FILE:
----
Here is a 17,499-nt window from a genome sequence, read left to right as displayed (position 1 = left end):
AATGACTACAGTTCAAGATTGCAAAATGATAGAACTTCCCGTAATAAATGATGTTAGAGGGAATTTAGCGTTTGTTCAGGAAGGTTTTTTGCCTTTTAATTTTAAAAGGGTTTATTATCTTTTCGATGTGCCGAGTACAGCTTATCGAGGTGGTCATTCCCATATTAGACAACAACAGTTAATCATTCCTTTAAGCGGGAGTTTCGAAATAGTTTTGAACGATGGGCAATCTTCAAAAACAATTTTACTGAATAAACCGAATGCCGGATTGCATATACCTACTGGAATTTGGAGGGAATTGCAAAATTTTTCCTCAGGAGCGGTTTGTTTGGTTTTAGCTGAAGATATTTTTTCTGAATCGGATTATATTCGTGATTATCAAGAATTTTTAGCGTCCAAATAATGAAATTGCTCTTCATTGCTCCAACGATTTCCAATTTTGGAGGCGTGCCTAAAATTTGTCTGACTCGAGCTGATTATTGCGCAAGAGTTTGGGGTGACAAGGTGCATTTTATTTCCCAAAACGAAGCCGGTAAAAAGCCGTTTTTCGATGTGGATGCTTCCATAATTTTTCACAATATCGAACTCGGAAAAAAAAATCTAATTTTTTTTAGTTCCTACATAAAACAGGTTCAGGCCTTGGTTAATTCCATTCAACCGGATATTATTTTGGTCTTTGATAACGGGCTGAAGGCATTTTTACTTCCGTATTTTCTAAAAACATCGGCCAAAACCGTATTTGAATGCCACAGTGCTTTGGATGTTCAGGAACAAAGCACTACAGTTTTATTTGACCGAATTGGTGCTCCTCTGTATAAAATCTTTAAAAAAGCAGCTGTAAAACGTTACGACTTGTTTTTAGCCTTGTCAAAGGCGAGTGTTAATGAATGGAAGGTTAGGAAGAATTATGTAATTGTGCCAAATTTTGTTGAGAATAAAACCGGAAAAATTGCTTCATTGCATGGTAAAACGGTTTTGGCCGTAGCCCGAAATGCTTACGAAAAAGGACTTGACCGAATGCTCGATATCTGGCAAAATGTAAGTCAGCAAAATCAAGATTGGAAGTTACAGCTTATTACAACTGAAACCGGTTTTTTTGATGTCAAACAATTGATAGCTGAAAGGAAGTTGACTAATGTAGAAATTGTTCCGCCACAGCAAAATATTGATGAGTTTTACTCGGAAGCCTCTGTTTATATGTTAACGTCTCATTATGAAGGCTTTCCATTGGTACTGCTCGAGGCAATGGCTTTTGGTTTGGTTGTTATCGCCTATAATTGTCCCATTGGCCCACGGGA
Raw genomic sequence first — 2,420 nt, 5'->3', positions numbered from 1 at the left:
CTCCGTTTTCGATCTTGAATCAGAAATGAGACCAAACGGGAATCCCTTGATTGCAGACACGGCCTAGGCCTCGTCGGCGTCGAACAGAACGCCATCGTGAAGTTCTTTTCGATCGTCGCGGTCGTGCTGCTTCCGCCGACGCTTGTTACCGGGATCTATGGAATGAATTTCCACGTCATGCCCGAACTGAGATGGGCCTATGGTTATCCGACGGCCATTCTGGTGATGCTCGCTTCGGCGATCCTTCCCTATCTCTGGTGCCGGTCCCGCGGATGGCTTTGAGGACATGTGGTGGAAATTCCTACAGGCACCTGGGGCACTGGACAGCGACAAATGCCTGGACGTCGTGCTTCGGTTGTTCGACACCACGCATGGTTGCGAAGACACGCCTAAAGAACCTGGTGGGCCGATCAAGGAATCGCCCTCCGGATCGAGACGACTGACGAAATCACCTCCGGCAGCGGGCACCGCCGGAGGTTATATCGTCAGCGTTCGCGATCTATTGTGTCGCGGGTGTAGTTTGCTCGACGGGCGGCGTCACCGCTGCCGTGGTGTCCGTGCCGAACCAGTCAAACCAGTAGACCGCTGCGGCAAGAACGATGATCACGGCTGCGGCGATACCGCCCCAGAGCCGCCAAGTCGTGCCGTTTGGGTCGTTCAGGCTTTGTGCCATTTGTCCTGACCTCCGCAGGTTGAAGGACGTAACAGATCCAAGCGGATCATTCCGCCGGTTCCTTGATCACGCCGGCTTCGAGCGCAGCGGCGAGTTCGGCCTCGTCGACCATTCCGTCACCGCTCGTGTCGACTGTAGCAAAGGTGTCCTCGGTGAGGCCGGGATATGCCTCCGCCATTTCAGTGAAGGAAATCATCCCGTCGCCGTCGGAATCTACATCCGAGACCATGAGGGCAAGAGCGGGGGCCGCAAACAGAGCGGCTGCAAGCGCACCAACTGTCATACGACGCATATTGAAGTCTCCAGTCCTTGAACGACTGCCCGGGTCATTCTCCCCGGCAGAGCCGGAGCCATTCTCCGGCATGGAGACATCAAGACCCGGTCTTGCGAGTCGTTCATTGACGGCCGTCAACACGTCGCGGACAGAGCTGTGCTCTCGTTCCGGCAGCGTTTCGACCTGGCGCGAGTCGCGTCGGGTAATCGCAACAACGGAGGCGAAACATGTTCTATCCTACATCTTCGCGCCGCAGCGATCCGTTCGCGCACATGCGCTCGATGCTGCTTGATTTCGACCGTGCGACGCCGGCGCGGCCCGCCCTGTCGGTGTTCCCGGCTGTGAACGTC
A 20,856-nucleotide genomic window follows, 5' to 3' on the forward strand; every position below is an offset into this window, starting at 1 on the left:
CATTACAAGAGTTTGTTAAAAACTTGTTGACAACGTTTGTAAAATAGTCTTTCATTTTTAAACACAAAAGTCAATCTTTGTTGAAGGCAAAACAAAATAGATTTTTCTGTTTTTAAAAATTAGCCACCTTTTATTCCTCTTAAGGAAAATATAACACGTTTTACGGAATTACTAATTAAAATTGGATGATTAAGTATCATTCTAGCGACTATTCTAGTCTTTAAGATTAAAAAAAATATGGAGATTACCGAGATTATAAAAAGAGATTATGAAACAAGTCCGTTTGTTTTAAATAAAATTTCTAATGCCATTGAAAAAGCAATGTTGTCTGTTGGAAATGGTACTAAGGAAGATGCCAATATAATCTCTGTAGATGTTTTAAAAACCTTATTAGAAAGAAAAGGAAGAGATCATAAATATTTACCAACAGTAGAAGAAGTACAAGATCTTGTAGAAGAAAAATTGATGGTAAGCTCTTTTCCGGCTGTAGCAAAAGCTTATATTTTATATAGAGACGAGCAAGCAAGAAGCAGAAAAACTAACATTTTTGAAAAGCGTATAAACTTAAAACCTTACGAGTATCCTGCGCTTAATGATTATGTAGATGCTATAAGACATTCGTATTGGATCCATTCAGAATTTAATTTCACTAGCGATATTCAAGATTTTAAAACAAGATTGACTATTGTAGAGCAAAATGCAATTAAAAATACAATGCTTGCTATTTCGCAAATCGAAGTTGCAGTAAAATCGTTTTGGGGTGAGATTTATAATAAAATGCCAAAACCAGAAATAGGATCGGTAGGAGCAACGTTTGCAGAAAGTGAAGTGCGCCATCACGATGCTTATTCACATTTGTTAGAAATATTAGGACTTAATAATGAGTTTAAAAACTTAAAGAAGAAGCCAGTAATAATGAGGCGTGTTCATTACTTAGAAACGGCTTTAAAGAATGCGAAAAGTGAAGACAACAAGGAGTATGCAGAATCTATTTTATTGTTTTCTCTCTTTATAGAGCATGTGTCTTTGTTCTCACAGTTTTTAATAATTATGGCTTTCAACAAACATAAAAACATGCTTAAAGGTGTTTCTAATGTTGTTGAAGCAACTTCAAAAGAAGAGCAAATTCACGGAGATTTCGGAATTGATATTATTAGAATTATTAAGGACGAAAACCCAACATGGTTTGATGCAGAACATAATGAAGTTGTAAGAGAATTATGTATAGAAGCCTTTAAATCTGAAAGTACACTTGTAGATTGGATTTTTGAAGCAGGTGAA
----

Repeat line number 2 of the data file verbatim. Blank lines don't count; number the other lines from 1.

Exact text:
AATGACTACAGTTCAAGATTGCAAAATGATAGAACTTCCCGTAATAAATGATGTTAGAGGGAATTTAGCGTTTGTTCAGGAAGGTTTTTTGCCTTTTAATTTTAAAAGGGTTTATTATCTTTTCGATGTGCCGAGTACAGCTTATCGAGGTGGTCATTCCCATATTAGACAACAACAGTTAATCATTCCTTTAAGCGGGAGTTTCGAAATAGTTTTGAACGATGGGCAATCTTCAAAAACAATTTTACTGAATAAACCGAATGCCGGATTGCATATACCTACTGGAATTTGGAGGGAATTGCAAAATTTTTCCTCAGGAGCGGTTTGTTTGGTTTTAGCTGAAGATATTTTTTCTGAATCGGATTATATTCGTGATTATCAAGAATTTTTAGCGTCCAAATAATGAAATTGCTCTTCATTGCTCCAACGATTTCCAATTTTGGAGGCGTGCCTAAAATTTGTCTGACTCGAGCTGATTATTGCGCAAGAGTTTGGGGTGACAAGGTGCATTTTATTTCCCAAAACGAAGCCGGTAAAAAGCCGTTTTTCGATGTGGATGCTTCCATAATTTTTCACAATATCGAACTCGGAAAAAAAAATCTAATTTTTTTTAGTTCCTACATAAAACAGGTTCAGGCCTTGGTTAATTCCATTCAACCGGATATTATTTTGGTCTTTGATAACGGGCTGAAGGCATTTTTACTTCCGTATTTTCTAAAAACATCGGCCAAAACCGTATTTGAATGCCACAGTGCTTTGGATGTTCAGGAACAAAGCACTACAGTTTTATTTGACCGAATTGGTGCTCCTCTGTATAAAATCTTTAAAAAAGCAGCTGTAAAACGTTACGACTTGTTTTTAGCCTTGTCAAAGGCGAGTGTTAATGAATGGAAGGTTAGGAAGAATTATGTAATTGTGCCAAATTTTGTTGAGAATAAAACCGGAAAAATTGCTTCATTGCATGGTAAAACGGTTTTGGCCGTAGCCCGAAATGCTTACGAAAAAGGACTTGACCGAATGCTCGATATCTGGCAAAATGTAAGTCAGCAAAATCAAGATTGGAAGTTACAGCTTATTACAACTGAAACCGGTTTTTTTGATGTCAAACAATTGATAGCTGAAAGGAAGTTGACTAATGTAGAAATTGTTCCGCCACAGCAAAATATTGATGAGTTTTACTCGGAAGCCTCTGTTTATATGTTAACGTCTCATTATGAAGGCTTTCCATTGGTACTGCTCGAGGCAATGGCTTTTGGTTTGGTTGTTATCGCCTATAATTGTCCCATTGGCCCACGGGA